These are the best wildflower spots in Southern California

These are the best wildflower spots in Southern California

Because of diverse elevations, Southern California has a long wildflower season, running from late February in the deserts well into summer in local mountain ranges.

~ Click on the link above to be taken to the Press-Enterprise article with fully interactive map on page 2 of the article ~

The flush of green and the burst of orange poppies on hillsides are teasing wildflower enthusiasts.

The abundance of rain this winter, following five years of drought, has many Southern California flower lovers excited about a possible epic display this spring. But stormy weather and the lack of sunshine until recent days has slowed the region’s bloom.

“Because of all the rain, most of the native wildflowers are all still in a vegetative mode. They are just putting on green,” said Timothy Krantz, a University of Redlands professor of environmental science and director of the botanic garden at the Oak Glen Preserve. “As soon as we get some hot, clear sunny days, that will be the trigger that puts them into blooming mode.”

And the result of all that rain?

“It’s going to be an absolutely spectacular season,” he said.

But there could be a villain: nonnative European grasses, which can grow tall — and fast.

“I would have to say that just because of the cold holding back the wildflowers, and because of the rain giving those annual grasses a head start,” the grasses may overshadow low-growing natives, said Rob Hicks, Santa Rosa Plateau Ecological Preserve park interpreter in Murrieta.

On south-facing slopes that lack the invasive grasses, conditions are great for native plants, he said. His “what-if” factors are echoed by other Southern California experts who mention Mother Nature’s fickle turns.

“I would say we’re expecting a very good season,” said Betsy Knaak, Anza-Borrego Desert Natural History Association executive director, who has been in Borrego Springs for almost four decades. “There are lots of buds.”

California Wildflowers

Experts believe this will be a banner year for wildflowers in California

As of earlier this week, Death Valley and Joshua Tree national parks had not posted wildflower seasonal reports. Kate Barrows, who teaches native plant classes and is active in the California Native Plant Society, said the bloom has started at the south Cottonwood Canyon end of Joshua Tree – from desert poppies and desert dandelions to Canterbury bells and desert lupines.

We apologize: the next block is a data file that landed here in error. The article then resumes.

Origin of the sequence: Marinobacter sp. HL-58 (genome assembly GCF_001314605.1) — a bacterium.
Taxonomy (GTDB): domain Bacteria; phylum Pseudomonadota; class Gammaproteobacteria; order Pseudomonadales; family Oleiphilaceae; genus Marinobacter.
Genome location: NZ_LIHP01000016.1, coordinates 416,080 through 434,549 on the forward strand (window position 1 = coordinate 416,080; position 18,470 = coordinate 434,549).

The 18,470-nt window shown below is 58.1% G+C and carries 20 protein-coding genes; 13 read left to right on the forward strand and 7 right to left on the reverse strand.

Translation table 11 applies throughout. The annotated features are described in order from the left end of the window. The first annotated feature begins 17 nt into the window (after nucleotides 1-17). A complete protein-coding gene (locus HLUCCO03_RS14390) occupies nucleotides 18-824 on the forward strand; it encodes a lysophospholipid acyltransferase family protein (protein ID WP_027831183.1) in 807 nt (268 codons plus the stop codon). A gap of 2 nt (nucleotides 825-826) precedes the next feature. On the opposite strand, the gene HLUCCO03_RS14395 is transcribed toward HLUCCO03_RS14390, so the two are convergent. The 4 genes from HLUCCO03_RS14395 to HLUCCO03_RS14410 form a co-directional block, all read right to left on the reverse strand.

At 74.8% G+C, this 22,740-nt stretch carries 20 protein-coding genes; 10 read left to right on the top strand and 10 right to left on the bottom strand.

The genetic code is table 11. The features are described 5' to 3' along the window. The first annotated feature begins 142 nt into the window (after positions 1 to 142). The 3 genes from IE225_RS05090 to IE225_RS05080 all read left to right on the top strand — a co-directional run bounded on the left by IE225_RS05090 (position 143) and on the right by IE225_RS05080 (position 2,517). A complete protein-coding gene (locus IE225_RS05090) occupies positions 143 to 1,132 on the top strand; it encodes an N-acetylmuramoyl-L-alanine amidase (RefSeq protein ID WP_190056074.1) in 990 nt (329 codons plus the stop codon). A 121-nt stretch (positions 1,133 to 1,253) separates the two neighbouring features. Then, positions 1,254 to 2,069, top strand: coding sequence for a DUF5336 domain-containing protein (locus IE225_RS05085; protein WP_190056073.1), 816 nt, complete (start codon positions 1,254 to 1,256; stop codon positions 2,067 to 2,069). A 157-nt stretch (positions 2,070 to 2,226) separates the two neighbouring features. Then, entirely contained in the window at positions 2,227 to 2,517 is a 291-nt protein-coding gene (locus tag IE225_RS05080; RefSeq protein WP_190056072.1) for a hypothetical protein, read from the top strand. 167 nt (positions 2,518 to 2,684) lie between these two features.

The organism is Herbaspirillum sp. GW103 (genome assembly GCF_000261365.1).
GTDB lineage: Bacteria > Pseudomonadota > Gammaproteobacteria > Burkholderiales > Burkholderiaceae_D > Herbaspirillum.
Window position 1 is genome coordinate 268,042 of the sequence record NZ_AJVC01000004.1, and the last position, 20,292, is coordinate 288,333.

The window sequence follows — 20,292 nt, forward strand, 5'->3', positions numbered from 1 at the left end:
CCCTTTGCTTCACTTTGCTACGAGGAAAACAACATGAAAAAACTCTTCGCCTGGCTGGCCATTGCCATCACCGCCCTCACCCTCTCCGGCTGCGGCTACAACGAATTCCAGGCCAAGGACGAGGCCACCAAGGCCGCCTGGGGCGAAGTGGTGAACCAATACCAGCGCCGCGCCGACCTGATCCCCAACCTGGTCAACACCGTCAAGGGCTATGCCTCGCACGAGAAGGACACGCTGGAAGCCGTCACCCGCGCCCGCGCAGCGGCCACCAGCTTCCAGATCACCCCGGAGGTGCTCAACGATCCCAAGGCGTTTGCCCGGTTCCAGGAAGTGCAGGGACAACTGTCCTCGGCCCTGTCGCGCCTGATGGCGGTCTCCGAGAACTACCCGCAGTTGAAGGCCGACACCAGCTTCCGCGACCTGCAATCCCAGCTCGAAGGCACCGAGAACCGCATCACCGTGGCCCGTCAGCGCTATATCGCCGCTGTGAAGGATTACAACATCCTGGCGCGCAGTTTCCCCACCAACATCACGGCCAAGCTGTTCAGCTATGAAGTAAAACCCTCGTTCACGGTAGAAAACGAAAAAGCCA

Lorrae Fuentes, in her seventh season as wildflower hotline coordinator for Theodore Payne Foundation in Sun Valley, posted the first hotline report this week. Except for some desert areas, “I think it’s still early because we haven’t had a lot of warm temperatures,” Fuentes said.

Rex Frankel leads hikes in Los Angeles County, including the Santa Monica Mountains, and wrote in an email he expects the widest array of colors from mid-March to mid-May.

And after that, the mountains will explode, according to Debra L. Nelson, San Bernardino National Forest botanist in the San Jacinto Ranger District.

These are the best wildflower spots in Southern California – Press Enterprise


#slideImgDiv span {
display: inline-block;
height: 100%;
}
http://seg.sharethis.com/getSegment.php?purl=http%3A%2F%2Fwww.pe.com%2Farticles%2Fhillsides-826715-burst-winter.html%3Fpage%3D2&jsref=http%3A%2F%2Fwww.pe.com%2Farticles%2Fhillsides-826715-burst-winter.html&product=undefined&rnd=1488835775053

“The seeps, meadows and riparian areas in upper elevations in the San Gorgonio and San Jacinto wilderness areas should be spectacular in June and July this year due to the moisture from the melting snow pack,” Nelson wrote in a statement.

WILDFLOWER VIEWING

While wildflowers grow all over Southern California, some areas are known for their blooms.

Do you know of any other great places to spot beautifal wildflowers? Or have amazing pictures you shot before? Share them with us on Twitter @PEcom_news, Facebook at facebook.com/ThePressEnterprise or email at talktous@pe.com.

Advertisements

Leave a Reply

Fill in your details below or click an icon to log in:

WordPress.com Logo

You are commenting using your WordPress.com account. Log Out / Change )

Twitter picture

You are commenting using your Twitter account. Log Out / Change )

Facebook photo

You are commenting using your Facebook account. Log Out / Change )

Google+ photo

You are commenting using your Google+ account. Log Out / Change )

Connecting to %s